**Alan E. van Giessen, PhD**, Mount Holyoke College

Since the start of award period, we have made progress on two fronts: determining the Tolman length for the intrinsic liquid-vapor surface and developing a more general formulation of density functional theory for curved surfaces.

The standard approach in describing the free energy
of a curved surface is to expand the radius-dependent surface free energy
density *s*(R) in powers of the
curvature (1/*R*). For a spherical
drop, this takes the form,

where *s*_{0} is the surface tension of a planar interface, *d* is the Tolman length, and *k* and`*k* are known collectively as the rigidity constants. The work that we have
accomplished during the first year of the award period focused on determining
the constants *d*, *k*, and`*k* for a system of Lennard-Jones particles.

Firstly, we have performed simulations of a planar,
liquid-vapor interface. The density profile of this interface – how the
density varies as one goes from deep in the liquid phase to deep in the vapor
phase – is thought to be composed of an intrinsic density profile that moves
back and forth due to the effects of capillary waves. The capillary waved in
effect broaden or smear out the density profile, and it is this broadened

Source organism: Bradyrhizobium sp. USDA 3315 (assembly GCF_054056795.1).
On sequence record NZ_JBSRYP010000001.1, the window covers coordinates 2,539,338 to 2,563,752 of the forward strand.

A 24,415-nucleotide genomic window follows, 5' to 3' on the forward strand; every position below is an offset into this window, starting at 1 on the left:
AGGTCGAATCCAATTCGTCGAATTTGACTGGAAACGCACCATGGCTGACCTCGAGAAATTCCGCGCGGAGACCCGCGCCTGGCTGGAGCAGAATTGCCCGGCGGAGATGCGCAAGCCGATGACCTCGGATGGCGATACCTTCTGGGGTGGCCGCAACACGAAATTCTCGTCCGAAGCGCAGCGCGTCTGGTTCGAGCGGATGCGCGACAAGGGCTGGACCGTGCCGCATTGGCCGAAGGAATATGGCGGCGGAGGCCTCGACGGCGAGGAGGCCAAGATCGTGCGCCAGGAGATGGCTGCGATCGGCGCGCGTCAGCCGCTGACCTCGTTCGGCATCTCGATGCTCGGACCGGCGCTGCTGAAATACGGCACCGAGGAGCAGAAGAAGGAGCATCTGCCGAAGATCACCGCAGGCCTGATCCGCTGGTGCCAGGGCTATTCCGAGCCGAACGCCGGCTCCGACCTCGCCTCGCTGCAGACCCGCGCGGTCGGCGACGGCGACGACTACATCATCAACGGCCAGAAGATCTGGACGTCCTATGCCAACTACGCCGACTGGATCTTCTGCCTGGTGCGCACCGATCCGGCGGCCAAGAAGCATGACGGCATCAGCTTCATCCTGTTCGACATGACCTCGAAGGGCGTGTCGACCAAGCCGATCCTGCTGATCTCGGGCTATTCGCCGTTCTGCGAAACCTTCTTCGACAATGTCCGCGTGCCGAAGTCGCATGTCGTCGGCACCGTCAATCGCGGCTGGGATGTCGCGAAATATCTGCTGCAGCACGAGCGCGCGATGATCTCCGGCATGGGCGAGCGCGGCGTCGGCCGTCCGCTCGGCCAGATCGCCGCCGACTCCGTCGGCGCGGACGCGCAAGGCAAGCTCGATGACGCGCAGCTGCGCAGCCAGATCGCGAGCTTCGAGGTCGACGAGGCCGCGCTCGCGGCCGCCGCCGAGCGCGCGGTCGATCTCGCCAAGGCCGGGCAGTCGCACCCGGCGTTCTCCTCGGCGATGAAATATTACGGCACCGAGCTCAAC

density profile that is typically reported in Molecular Dynamics simulations.
One goal of this work is to eliminate the effects of capillary waves in
broadening the liquid-vapor interface, examine the resulting intrinsic density
profile, and determine how the Tolman length depends
on this profile. To do so, we have developed criteria for robustly and uniquely
locating the Gibbs dividing surface in the interfacial region. As described in
the original proposal, we formally divide up the simulation box into a series
of columns, each column spans the length of the box
perpendicular to the interface (the *z*-direction)
but is only a molecular diameter wide in the other directions. We determine the
density profile *r*(*z*) within each column and apply a crossing constraint
– when the density profile crosses a value of *r*_{c} = 0.5(*r*_{l}
– *r*_{v}) – to determine the Gibbs dividing surface. *r*_{l} and *r*_{v} are
bulk liquid and vapor densities, respectively. The resulting intrinsic density profile
is shown below (solid line) with the capillary-wave-broadened profile (dashed
line) for comparison.

As expected, the capillary-broadened interface has a
significantly thicker interfacial region. The intrinsic profile shows oscillations
in the density reflecting a layered structure near the interface. The existence
of these oscillations in the liquid phase have been seen before, but their extension into the vapor phase is new. The decrease in
density immediately on the vapor side of the interface represents a depletion
layer. This is due to particles in the region feeling a stronger attraction
from the higher-density liquid phase than lower-density vapor phase. Curiously,
there is a small peak in the density profile in this region at about *z* = 0.8. We do not yet fully understand